Wanting to go into Medium. Help me pick a kit :)

Discussion in 'Medium Format' started by yada_wack, Oct 18, 2003.

  1. I am looking to go into medium format. I've been shooting
    extensively with a Leica M6 and 90mm Elmarit 2.8. This outfit I
    think is the closet as it can come to Medium quality/grainity :)

    I am gearing toward the 503 CW 80mm Hassb kit. However the 500 CM
    looks very interesting to me due to the low prices. Can you guys
    give me some recommendations? My wallet size is around $3000.

    I will be shooting Family potrait the most. Very big family :)

    What would be a good / decent starter kit for someone with "good"
    amount of knowledge on producing a decent potrait shot.
     
  2. Dear Yada, contact me directly, good news for you. a good offer.
    Best
    Fabio
     
  3. 22years ago I went with 500CM and 50mm-80mm-150mm with 120back and 220 and nc2 finder and I think it was about 5000 new.You could get this kit now for possibly in the $2000 range.I added 4 more backs and a 120mm and a superwide And two ELMs and have a very useable set now.
     
  4. Go for 503CW 80mm Hasb kit, you can add motor drive to it & belive me it makes a difference. With 500 you will never be able to exercise this option.
     
  5. I suggest you go with a longer lens at first, one that more approximates the 90 you have been using. The 120 zeiss lens is a very popular, versatile portrait lens.
     
  6. Hey Yada, don't forget about the bronica sq-ai. Compared to what you would spend on hassy you can get the same kit plus a couple more lenses :) Really depends on how many lenses you need.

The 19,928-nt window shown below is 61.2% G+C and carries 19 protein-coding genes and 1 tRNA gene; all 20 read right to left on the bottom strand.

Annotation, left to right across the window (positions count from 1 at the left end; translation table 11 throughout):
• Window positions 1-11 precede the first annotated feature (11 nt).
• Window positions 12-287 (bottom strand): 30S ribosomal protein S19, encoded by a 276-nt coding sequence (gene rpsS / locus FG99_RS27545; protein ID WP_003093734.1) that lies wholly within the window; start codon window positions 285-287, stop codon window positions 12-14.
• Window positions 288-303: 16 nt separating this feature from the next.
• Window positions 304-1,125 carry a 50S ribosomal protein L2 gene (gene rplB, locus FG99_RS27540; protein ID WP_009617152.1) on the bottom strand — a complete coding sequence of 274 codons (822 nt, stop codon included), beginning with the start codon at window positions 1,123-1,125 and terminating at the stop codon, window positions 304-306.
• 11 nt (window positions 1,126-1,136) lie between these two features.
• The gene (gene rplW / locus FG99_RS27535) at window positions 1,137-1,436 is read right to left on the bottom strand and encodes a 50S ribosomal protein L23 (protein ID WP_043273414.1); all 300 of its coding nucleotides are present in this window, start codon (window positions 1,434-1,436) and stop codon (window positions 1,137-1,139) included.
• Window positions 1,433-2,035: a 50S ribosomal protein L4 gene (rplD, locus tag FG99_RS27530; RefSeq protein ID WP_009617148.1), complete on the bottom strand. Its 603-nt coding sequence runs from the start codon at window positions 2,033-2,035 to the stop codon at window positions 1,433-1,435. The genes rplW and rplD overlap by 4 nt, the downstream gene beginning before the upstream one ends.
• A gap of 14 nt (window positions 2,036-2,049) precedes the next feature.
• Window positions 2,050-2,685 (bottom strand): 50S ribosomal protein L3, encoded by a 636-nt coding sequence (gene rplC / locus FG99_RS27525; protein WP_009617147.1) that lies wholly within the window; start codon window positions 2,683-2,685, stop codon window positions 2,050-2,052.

7. http://cgi.ebay.com/ws/eBayISAPI.dll?ViewItem&item=2957455803&category=3351

    What do you think about this? The price seems reasonable. I guess i'll aim for a 503 CW then :)
     
  8. Yada,

    I have the same objective with my photography, family portraits, and I've ended up with a Hasselblad 203FE with the 110mm F2 lens. I have owned the 500CM, the 501, and the 503, but the 203 is a great deal more useful because of the AE mode. I have gotten absolutely great portraits outdoors with a reflector.

    The 203FE is like your Leica on steroids. Bigger, wieghs more, 3x larger negative. My current set up is the 203, 110, PM90, D-40, using mostly Kodak Portra NC 400. Never have image issues on 11x14 prints.

    The big advantage to using Hasselblad equipment is that you can sell it easily on eBay and try something else until you're happy.
     
  9. I enthusiastically recommend that you set aside some of your budget to buy a studio strobe. I bought a JTL Versalight 200 with stand and umbrella reflector for approximately $360. This lets me get so much more out of my medium format photography...especially for portraiture. I can use f8-f16 for excellent depth of field, and I don't worry about camera shake (the strobe freezes the movement). The camera need not be fixed to a tripod, so I can walk around the subject, searching for the best height and angle while looking through the viewfinder. I also invested $3. or so in a large foamcore white board to reflect light back into the shadow side of the face. I personally prefer the Rolleiflex twin lens reflex for portraiture because I want to be able to see the facial expression at the instant of exposure. But whether you go with TLR or Hassy, I believe you'll be very glad that you invested in some studio strobe lighting. The photo I'm posting here was done with the single Versalight and umbrella plus a white foamcore board for reflected light fill. The camera was a Rolleiflex 2.8F Planar with Pro Tri-X 320TXP exposed at EI200 and developed in HC-110B.